To discriminate or not to discriminate?
Such a question yesterday came before the citizens' group drafting a new vicious dog law for Toledo.
In the end, the Lucas County Dog Warden Advisory Committee reaffirmed its earlier intention of not singling out the "pit bull" as a vicious breed in the draft ordinance, which remains a work in progress.
In doing so, the panel kept to its goal of defining a vicious dog according to its behavior, a move that makes the draft law a departure from the city ordinance and Ohio law, which state that "pit bulls" are inherently vicious regardless of behavior.
"The framework of the [draft] ordinance is behavior-based, not based on a specific breed," committee chairman Steve Serchuk said.
The committee also approved provisions that would prohibit an unattended dog from being tethered for more than 15 minutes and limit the ownership or harboring of vicious dogs to one per household.
Other provisions approved yesterday would mandate spaying or neutering for licensed dogs running loose that are picked up a second time, for unlicensed dogs after a first offense, and for any vicious dog. An exception could be made for a dog deemed unfit for surgery by a veterinarian.
A vicious dog, for the purposes of the draft legislation, is one defined as such by state law or that has hurt or killed another dog. Because state law defines "pit bulls" as automatically vicious, the draft ordinance would require all of them in the city to be spayed or neutered.
The issue of breed specificity generated the most discussion at the meeting, which lasted more than 90 minutes.
Matthew Bombrys, a Toledo police lieutenant, said the draft ordinance should single out the "pit bull" as a dangerous breed. He said Toledo's current ordinance has worked to reduce the severity of dog bites, if not their number.
Committee member Dale Emch, who described himself as undecided, said there was no denying that "pit bull" bites tended to be more serious than bites of other dogs.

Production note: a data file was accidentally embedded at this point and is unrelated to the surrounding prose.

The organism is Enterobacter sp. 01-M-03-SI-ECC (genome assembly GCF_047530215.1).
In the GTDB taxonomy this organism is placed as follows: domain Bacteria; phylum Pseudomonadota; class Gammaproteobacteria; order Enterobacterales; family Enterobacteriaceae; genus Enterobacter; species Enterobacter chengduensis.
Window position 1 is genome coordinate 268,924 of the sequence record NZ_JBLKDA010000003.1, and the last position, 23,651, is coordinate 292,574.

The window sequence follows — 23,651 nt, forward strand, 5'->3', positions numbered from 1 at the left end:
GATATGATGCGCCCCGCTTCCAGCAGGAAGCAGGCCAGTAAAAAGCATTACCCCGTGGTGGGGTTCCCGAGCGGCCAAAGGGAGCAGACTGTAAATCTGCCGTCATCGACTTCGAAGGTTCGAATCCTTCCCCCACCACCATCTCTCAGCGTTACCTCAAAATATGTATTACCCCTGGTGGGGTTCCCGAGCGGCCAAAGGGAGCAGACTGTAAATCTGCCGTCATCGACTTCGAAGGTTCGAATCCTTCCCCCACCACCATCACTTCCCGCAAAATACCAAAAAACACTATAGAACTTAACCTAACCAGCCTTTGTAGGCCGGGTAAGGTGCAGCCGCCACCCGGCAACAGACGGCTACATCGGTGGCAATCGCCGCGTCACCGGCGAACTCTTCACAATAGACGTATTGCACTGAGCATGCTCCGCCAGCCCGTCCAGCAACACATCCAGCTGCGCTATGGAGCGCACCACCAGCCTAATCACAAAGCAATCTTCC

But most of the rest of the 10-member panel rejected the idea of discriminating against "pit bulls" as inhumane and counterproductive.
Perhaps most impassioned was committee member Jean Keating, who told her colleagues empirical evidence shows that "pit bull"-specific legislation does not reduce the incidence of bites.
"Ninety-nine percent of these dogs will not do anything wrong in their lifetime," she said. "Over the years we've had this [current Toledo ordinance], the number of bites hasn't changed. …. Only when we start to deal with the reckless owners are we really going to tackle this problem."
Rob Ludeman, a Toledo City Council member, said he too opposed breed-specific legislation. "I don't think it's fair to single out one particular breed and make it the enemy," he said.
Deborah Johnson, staff veterinarian with the Toledo Humane Society, agreed that spayed and neutered "pit bulls" made good family pets.
Tara Kestner noted that "pit bulls" were prone to abuse by their owners. "The breed seems to be a magnet for abuse," she said.
The committee also agreed to include a provision for declaring dog owners "reckless" and penalizing them. This part of the draft ordinance will be based on a reckless dog owner law in Omaha.
In other canine-related public business, Lucas County Dog Warden Julie Lyle has scheduled a news conference this morning to outline her plan to resume door-to-door license checks. She said the county commissioners had approved her plan.
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